SWEDEN. On Saturday, May 1, 2021, a demonstration against covid restrictions was held in Stockholm. Journalist Jesper Johansson filmed on-site for the magazine Nya Tider (New Times). When Johansson was filming, a policeman grabbed his camera. Johansson was then wrestled down by 4-5 policemen and put in handcuffs. Despite the abuse, Johansson is the one brought to justice.
By Torbjorn Sassersson | Video and photo: Nya Tider (New Times)
New Times writes:
“Jesper Johansson suffered injuries to his foot, was hit with a baton, and received bruises and tears when he was handcuffed. He also found it difficult to breathe when one of the policemen pressed a knee into his back and another policeman pressed his thumb against his neck when he was lying on the ground.”
Jesper Johansson is suspected of violent resistance.
The Swedish police and the judiciary receive strong criticism from his colleagues and readers of independent media, while the establishment media choose not to report on the abuse of the journalist.
The journalist Ingemar Ljungqvist, who was also arrested by the police during the same demonstration, writes in a press release:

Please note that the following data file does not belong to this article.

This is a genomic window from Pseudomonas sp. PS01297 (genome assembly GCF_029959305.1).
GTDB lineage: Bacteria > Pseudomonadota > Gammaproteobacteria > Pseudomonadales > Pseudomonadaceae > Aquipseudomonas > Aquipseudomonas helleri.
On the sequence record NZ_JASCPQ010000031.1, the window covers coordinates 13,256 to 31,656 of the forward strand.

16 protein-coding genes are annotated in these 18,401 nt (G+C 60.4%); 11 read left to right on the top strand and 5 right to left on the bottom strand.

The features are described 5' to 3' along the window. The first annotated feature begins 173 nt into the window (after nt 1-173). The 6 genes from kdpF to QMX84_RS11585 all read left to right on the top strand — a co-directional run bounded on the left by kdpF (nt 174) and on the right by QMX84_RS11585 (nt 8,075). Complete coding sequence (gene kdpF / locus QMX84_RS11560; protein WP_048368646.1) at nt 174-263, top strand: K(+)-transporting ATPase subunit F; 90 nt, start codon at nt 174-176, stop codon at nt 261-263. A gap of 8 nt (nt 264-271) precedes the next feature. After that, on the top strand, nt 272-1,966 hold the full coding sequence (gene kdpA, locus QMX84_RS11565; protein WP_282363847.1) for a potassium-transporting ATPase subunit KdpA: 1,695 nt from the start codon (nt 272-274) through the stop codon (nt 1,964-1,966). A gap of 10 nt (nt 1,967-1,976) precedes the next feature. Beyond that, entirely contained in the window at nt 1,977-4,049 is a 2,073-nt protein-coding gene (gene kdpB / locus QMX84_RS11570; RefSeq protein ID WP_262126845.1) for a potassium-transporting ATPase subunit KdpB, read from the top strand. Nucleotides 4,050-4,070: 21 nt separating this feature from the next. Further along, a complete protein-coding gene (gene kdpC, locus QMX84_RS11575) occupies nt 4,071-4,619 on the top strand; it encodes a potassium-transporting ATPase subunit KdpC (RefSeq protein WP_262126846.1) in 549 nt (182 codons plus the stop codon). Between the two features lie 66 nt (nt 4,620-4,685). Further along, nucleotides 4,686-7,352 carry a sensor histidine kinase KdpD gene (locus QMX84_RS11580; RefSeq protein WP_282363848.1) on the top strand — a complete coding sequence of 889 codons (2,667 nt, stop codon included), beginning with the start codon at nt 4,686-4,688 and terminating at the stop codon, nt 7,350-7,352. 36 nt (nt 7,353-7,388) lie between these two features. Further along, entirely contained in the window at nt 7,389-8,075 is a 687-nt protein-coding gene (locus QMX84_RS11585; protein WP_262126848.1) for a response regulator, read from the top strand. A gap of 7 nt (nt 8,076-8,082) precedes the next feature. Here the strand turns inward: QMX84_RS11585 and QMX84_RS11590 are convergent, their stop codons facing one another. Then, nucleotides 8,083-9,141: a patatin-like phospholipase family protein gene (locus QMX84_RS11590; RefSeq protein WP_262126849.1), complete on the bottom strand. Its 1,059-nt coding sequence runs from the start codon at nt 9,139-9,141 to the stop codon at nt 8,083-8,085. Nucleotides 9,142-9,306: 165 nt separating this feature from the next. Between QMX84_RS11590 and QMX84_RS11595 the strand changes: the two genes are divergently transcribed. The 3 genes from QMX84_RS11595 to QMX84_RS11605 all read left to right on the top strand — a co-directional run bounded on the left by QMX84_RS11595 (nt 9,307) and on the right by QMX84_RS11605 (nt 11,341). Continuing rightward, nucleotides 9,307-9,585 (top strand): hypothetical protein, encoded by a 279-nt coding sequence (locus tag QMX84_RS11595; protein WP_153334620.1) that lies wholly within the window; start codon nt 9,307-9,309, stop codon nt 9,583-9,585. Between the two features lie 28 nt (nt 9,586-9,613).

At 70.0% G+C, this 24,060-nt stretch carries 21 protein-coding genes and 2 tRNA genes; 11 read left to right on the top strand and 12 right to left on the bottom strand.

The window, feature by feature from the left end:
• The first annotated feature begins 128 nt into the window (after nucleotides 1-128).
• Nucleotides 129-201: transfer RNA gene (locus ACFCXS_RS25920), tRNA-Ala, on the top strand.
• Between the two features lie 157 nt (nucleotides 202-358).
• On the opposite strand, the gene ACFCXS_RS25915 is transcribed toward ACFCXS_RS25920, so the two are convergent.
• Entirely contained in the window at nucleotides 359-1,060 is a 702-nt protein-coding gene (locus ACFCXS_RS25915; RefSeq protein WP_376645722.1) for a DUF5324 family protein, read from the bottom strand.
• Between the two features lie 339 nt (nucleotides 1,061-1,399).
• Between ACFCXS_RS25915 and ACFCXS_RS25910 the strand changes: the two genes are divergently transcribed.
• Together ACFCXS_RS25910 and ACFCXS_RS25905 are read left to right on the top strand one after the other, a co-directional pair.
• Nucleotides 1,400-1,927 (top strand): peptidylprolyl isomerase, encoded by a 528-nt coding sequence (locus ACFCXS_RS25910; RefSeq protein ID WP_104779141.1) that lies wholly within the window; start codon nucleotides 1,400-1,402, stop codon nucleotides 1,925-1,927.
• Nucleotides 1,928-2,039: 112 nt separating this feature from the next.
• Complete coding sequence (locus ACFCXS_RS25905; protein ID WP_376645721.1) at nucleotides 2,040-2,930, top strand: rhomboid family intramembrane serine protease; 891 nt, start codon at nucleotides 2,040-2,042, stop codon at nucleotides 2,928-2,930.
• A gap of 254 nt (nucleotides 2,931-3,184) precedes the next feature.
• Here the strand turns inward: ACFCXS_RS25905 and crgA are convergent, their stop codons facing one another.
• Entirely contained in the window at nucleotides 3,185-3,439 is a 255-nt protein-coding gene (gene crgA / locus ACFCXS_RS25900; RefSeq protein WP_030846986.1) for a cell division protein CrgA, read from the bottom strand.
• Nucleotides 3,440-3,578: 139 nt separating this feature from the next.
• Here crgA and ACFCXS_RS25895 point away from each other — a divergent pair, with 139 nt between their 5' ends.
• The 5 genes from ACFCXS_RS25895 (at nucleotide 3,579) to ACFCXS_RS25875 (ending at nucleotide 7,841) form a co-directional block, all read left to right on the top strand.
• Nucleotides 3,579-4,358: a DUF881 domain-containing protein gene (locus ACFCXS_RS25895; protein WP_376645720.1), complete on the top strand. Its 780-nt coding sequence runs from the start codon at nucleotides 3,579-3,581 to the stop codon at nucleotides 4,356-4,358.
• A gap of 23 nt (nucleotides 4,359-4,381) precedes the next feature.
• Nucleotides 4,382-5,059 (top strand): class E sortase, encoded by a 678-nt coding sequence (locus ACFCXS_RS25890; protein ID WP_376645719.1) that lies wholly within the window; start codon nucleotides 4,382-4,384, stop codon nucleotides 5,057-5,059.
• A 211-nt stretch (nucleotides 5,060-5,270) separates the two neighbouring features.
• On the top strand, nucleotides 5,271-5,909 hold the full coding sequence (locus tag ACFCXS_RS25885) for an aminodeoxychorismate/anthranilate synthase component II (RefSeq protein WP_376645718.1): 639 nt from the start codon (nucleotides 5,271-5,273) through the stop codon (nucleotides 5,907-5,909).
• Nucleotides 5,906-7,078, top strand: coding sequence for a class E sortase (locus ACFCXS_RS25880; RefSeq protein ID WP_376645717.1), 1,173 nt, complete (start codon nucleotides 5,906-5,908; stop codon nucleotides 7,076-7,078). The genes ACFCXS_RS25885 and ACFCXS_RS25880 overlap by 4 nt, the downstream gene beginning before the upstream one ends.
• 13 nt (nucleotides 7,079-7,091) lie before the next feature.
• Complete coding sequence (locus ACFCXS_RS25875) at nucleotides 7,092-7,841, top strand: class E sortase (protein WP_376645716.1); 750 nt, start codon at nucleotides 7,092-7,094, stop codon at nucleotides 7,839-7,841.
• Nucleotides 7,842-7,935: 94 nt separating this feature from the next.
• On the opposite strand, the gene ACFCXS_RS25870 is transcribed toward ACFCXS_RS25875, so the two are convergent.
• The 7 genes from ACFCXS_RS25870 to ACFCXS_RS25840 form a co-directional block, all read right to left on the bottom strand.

“Could it be because of Jesper Johansson in his straight reports, including on SwebbTV, is also a truth seeker of rank… ”
The trial in Stockholm should have a very large public interest for several reasons. Johansson says in defense that when the policeman grabbed the camera, Johansson tried to hang on in order to avoid damage to the camera that was stuck to his wrist. Johansson believes that it was perceived by other policemen as violent resistance.
Blue light sabotage
Jesper Johansson says that the police in connection with the arrest discussed whether they should report him for “blue light sabotage” and another police officer warned that his behavior could lead to a prison sentence.
“Sabotage against blue light activities is a new law that has been in force since the turn of the year 2020 and can result in life imprisonment.” – Nord.news
The trial will be held in Stockholm District Court at 10 a.m. on August 19 at Scheelegatan 7 in Stockholm.
By Torbjorn Sassersson